Containers and /proc/sys/vm/drop_caches

Serge Hallyn serge.hallyn at canonical.com
Wed Jan 5 06:01:59 PST 2011


Quoting Daniel Lezcano (daniel.lezcano at free.fr):
> On 01/05/2011 10:40 AM, Mike Hommey wrote:
> >[Copy/pasted from a previous message to lkml, where it was suggested to
> >  try containers@]
> >
> >Hi,
> >
> >I noticed that from within a lxc container, writing "3" to
> >/proc/sys/vm/drop_caches would flush the host page cache. That sounds a
> >little dangerous for VPS offerings that would be based on lxc, as in one
> >VPS instance root user could impact the overall performance of the host.
> >I don't know about other containers but I've been told openvz isn't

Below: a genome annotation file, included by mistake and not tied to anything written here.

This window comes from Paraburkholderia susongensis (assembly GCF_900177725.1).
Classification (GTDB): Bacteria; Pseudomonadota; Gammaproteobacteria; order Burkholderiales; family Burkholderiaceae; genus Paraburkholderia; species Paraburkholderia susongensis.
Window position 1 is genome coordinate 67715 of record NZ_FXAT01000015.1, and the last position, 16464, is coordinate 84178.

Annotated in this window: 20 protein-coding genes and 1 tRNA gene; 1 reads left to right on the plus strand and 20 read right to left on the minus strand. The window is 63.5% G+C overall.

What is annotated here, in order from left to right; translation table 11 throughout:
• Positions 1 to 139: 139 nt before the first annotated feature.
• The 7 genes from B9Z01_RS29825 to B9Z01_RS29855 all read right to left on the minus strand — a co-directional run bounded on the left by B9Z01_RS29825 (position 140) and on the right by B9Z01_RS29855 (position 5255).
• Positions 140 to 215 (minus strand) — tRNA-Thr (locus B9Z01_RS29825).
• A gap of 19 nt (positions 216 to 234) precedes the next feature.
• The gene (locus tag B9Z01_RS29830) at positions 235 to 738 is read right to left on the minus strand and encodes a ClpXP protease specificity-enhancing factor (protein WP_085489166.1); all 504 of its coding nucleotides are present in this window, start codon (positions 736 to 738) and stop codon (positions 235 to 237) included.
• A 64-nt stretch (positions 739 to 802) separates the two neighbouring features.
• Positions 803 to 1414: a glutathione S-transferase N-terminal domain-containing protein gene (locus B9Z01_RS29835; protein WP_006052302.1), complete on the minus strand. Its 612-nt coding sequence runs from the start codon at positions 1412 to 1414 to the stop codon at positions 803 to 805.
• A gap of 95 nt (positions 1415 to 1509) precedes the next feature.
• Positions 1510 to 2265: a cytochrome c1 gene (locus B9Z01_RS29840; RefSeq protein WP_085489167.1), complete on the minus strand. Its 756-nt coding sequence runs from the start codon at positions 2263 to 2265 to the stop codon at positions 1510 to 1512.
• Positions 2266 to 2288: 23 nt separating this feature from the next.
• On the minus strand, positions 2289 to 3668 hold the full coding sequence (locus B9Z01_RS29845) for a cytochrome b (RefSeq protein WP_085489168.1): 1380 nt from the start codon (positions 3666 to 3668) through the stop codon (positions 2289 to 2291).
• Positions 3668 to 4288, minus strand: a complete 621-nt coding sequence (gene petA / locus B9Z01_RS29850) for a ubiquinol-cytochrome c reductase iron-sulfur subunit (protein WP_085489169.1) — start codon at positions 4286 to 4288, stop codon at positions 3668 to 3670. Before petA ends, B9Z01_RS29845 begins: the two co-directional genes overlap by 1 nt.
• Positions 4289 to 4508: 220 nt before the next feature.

> >subject to this problem.
> >I only tested the current Debian Squeeze kernel, which is based on
> >2.6.32.27.
> 
> There is definitively a big work to do with /proc.
> 
> Some files should be not accessible (/proc/sys/vm/drop_caches,
> /proc/sys/kernel/sysrq, ...) and some other should be virtualized
> (/proc/meminfo, /proc/cpuinfo, ...).
> 
> Serge suggested to create something similar to the cgroup device
> whitelist but for /proc, maybe it is a good approach for denying
> access a specific proc's file.

Long-term, user namespaces should fix this - /proc will be owned
by the user namespace which mounted it, but we can tell proc to
always have some files (like drop_caches) be owned by init_user_ns.

I'm hoping to push my final targeted capabilities prototype in the
next few weeks, and after that I start seriously attacking VFS
interaction.

In the meantime, though, you can use SELinux/Smack, or a custom
cgroup file does sound useful.  Can cgroups be modules nowadays?
(I can't keep up)  If so, an out of tree proc-cgroup module seems
like a good interim solution.

-serge


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